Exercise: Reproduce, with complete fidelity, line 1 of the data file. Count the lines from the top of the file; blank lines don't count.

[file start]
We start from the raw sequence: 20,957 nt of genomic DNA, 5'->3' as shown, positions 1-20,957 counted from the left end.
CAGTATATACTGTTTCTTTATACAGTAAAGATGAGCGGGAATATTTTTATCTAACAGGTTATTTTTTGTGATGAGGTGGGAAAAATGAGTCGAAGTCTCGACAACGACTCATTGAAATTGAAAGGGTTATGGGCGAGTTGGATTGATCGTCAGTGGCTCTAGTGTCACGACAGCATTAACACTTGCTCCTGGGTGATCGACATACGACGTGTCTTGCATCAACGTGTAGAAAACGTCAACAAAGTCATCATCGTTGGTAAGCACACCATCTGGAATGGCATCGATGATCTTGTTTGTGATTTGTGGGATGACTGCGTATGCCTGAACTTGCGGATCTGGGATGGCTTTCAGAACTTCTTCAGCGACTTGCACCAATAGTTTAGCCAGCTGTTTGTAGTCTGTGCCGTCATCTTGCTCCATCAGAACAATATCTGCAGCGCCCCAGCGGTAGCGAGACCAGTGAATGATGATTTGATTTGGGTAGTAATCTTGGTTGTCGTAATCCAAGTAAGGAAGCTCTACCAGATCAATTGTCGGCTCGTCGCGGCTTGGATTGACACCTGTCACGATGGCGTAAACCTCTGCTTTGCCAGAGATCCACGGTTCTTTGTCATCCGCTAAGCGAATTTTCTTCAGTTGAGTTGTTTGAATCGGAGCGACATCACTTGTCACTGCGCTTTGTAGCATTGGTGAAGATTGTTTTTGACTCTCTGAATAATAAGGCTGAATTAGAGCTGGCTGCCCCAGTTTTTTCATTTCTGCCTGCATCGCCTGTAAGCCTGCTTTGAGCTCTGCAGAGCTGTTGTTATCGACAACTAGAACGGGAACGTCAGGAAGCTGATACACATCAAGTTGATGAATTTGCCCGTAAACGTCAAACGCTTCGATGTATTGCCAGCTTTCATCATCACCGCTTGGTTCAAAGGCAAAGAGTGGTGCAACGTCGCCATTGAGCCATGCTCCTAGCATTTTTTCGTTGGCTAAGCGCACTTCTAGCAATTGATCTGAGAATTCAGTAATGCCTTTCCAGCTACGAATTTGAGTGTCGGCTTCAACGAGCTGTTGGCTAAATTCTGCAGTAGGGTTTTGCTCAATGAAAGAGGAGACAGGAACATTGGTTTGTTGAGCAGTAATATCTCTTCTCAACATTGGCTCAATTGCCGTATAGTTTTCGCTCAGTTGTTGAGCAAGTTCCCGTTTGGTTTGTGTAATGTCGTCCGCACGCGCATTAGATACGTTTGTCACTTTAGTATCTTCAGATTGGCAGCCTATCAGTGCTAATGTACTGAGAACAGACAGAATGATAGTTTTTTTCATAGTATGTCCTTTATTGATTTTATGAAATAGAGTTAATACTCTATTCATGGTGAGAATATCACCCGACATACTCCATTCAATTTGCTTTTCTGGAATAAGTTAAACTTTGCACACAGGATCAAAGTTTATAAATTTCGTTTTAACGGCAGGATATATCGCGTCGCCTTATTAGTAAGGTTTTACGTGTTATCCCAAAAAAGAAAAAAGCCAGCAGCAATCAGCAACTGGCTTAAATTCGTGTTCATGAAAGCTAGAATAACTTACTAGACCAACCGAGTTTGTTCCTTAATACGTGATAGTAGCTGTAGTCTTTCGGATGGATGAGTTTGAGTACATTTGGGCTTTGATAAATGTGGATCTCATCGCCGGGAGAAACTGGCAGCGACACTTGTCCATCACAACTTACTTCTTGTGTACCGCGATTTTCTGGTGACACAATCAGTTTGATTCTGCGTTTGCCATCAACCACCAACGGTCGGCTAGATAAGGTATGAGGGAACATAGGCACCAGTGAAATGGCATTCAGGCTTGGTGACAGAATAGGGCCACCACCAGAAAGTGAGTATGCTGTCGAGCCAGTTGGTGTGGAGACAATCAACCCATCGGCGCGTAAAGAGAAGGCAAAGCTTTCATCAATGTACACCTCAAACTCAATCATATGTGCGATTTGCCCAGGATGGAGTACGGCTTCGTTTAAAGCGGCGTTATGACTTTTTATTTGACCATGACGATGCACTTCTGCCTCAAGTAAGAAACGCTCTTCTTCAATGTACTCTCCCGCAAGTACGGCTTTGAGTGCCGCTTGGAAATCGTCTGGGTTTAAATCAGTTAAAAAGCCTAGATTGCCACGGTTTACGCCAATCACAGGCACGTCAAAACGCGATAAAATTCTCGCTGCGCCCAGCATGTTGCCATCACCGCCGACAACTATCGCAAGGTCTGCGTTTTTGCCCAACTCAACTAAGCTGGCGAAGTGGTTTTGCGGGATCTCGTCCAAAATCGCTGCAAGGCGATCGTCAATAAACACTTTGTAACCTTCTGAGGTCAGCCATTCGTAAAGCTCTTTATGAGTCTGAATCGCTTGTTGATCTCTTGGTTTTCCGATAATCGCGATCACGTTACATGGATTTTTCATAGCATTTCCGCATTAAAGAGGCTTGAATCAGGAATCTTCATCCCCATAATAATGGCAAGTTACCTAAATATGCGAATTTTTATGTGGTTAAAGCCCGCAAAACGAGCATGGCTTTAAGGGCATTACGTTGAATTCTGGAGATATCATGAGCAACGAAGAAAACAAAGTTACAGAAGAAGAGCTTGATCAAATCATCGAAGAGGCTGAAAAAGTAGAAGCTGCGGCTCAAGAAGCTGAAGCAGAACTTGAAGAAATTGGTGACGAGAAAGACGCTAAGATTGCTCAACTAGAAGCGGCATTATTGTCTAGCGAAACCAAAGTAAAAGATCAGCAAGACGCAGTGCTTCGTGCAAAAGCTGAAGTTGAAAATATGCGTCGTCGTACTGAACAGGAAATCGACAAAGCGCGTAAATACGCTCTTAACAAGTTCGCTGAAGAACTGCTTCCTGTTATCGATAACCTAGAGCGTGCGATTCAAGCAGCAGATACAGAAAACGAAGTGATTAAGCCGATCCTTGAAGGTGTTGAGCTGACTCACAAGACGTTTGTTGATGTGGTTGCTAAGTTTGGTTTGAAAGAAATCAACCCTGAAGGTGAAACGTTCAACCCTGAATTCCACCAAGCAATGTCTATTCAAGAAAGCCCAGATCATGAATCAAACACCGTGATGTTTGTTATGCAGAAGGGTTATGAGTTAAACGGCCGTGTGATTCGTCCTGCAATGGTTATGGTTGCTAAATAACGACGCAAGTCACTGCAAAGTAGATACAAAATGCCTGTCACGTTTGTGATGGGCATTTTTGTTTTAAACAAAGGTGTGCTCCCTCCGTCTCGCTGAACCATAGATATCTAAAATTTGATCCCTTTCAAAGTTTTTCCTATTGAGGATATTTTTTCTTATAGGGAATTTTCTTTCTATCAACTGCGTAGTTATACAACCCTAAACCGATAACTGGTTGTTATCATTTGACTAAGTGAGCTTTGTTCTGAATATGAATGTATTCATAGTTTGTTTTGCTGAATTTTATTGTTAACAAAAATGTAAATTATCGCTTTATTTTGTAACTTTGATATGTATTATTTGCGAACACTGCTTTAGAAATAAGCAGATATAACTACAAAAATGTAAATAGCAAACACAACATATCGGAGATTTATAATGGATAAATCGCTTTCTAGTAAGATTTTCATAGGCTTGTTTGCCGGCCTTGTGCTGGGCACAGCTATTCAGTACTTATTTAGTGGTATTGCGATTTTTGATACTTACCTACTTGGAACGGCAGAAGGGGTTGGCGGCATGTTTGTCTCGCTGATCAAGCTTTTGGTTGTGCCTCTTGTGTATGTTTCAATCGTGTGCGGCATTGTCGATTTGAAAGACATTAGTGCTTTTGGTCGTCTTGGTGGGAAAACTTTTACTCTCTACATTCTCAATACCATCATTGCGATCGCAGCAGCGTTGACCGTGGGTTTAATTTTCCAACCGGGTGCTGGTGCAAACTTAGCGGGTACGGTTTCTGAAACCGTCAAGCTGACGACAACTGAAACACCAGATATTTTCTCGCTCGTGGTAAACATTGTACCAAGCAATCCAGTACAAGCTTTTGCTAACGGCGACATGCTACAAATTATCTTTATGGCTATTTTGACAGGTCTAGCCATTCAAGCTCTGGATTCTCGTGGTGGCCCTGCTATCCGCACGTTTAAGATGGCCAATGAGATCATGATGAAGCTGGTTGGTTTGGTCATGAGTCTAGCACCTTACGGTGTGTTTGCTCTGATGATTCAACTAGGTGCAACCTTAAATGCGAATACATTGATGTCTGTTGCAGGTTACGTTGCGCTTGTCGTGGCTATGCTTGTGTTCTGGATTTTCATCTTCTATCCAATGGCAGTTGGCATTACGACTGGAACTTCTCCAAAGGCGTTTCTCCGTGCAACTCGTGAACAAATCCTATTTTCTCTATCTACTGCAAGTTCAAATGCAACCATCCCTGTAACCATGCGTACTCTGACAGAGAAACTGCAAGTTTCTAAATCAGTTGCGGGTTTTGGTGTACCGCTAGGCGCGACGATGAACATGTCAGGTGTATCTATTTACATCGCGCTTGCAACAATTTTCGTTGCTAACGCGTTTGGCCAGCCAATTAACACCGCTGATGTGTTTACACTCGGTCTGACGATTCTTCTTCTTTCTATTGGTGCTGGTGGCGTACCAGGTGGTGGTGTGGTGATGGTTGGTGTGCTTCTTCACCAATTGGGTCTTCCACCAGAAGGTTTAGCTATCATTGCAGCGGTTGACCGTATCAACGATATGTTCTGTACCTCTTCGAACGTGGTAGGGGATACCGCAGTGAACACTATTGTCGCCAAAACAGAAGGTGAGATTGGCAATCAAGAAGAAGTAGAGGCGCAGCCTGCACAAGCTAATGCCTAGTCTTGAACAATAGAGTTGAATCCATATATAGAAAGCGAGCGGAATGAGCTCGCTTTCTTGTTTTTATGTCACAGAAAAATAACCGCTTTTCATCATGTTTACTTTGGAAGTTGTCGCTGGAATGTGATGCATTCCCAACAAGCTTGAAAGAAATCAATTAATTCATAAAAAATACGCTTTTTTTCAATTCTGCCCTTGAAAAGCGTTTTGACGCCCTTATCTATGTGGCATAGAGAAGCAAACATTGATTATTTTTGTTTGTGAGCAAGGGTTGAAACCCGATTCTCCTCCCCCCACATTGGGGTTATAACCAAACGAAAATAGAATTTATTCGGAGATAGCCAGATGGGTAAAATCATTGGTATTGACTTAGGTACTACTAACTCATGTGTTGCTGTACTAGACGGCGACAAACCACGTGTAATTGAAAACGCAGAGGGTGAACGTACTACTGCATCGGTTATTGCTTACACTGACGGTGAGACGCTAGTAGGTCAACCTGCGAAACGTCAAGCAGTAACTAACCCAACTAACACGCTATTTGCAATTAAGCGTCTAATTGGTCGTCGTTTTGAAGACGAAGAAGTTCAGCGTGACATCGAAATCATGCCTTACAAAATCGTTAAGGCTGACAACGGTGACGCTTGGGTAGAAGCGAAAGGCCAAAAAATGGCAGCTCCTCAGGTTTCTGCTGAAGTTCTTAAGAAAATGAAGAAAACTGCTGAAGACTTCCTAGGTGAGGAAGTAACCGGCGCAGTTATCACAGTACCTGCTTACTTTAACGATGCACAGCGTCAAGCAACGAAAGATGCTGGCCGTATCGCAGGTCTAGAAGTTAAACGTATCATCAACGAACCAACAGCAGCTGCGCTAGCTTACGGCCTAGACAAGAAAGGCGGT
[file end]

We start from the raw sequence: 20,957 nt of genomic DNA, 5'->3' as shown, positions 1-20,957 counted from the left end.